Whether Dr. ElBaradei can emerge as that consensus figure remained unclear. He won the Nobel Peace Prize in 2005 for his work leading the United Nations nuclear watchdog, the International Atomic Energy Agency.
Even in Liberation Square, the crowd’s reaction to Dr. ElBaradei was mixed — some were sympathetic but many more were reserved in their support for a man who has spent much time abroad.
One Brotherhood supporter, Mohammed Fayed, an engineer, said that even if Dr. ElBaradei could replace Mr. Mubarak, he should stay no longer than a year: “ElBaradei doesn’t live here and doesn’t know us. We need a leader who can understand Egyptians.”
Whatever his success, the army, long an institution shielded from criticism in the state media, was still the fulcrum of events, with a growing recognition that it would probably play the pivotal role in shaping the outcome.
In a show of authority, Mr. Mubarak was shown meeting with Defense Minister Mohammed Tantawi and Omar Suleiman, his right-hand man and the country’s intelligence chief, whom he appointed as vice president on Saturday. In slogans and actions, protesters cultivated the military, too, in a bid to turn it to their side.
Military helicopters circled Liberation Square through the day, and jets roared across a late afternoon sky. But the army took no steps against the protesters, who cheered as the helicopters passed overhead. In an unprecedented scene, some of them lofted a captain in uniform on their shoulders, marching him through a square suffused with demonstrators that cut across Egypt’s entrenched lines of class and religious devotion.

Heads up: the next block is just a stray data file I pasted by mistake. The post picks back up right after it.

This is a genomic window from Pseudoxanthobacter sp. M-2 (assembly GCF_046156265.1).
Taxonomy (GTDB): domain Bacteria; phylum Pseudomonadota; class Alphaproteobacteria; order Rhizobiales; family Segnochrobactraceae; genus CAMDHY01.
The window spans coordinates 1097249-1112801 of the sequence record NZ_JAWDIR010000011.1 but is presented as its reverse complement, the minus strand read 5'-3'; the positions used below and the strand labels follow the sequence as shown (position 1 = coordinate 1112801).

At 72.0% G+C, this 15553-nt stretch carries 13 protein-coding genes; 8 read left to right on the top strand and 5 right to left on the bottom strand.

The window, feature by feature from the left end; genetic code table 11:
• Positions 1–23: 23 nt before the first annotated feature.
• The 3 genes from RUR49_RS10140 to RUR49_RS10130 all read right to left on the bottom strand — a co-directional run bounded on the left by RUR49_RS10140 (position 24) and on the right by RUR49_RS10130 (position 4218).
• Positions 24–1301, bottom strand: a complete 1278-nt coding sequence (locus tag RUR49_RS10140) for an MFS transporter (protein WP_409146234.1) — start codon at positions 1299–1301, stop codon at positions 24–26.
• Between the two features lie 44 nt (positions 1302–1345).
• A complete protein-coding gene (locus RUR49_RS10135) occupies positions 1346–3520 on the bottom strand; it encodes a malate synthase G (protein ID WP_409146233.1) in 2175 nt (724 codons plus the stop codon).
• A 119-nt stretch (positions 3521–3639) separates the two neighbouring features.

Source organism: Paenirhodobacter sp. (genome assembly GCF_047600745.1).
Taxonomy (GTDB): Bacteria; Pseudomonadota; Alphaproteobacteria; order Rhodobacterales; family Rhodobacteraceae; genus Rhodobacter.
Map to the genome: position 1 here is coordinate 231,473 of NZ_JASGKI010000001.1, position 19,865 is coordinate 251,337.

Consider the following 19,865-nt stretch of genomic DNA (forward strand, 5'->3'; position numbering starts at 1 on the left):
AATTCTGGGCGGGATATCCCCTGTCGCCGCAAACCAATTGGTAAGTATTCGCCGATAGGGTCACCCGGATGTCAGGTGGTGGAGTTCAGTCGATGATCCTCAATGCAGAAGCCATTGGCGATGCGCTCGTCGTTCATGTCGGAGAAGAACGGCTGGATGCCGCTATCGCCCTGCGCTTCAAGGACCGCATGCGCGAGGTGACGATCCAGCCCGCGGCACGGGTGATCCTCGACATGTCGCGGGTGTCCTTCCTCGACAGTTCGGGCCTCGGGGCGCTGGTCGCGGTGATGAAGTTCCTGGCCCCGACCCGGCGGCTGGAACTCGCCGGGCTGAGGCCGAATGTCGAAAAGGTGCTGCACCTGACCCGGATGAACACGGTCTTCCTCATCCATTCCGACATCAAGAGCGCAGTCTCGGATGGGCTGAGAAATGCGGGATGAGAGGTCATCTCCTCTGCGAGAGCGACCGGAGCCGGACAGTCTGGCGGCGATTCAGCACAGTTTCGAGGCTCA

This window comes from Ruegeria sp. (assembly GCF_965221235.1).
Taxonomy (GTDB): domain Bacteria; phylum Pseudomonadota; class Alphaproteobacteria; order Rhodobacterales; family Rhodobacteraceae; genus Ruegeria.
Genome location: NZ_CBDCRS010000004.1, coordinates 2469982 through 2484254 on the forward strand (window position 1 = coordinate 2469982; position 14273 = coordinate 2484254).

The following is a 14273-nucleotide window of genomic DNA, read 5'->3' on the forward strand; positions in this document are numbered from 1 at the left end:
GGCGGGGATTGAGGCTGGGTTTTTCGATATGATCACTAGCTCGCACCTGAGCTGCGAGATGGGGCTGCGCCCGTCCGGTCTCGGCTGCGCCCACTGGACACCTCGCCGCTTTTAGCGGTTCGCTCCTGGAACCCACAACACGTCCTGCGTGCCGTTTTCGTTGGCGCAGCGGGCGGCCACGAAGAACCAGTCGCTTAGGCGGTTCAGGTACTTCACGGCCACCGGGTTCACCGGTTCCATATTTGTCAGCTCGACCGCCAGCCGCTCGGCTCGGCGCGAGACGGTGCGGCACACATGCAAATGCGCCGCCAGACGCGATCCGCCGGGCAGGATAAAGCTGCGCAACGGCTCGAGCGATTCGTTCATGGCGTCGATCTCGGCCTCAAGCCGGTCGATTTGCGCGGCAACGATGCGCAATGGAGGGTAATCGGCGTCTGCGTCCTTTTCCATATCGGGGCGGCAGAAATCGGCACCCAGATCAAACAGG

In contrast to the apprehension elsewhere in Cairo, a carnival atmosphere descended on the square, where vendors offered Egyptian dishes at discount prices and protesters posed for pictures beside tanks scrawled with slogans like, “30 years of humiliation and poverty.”
“The people and the army are one hand!” they shouted.
Across the capital, youths and some older men guarded their own neighborhoods, sometimes posting themselves at each block and alley. Several said they were in contact with the military, as well as with each other, and many residents expressed pride in the success that they had in securing their property from the threat of looters and thieves.
The sentiments captured what has become a powerful theme these days in Cairo: that Egyptians again were taking control of their destiny, against the odds.
“We know each other, we stand by each other and people respect what we’re doing,” said Ramadan Farghal, who headed one self-defense group in the poorer neighborhood of Bassateen. “This is the Egyptian people. We used to be one hand.”
Copyright 2011 by The New York Times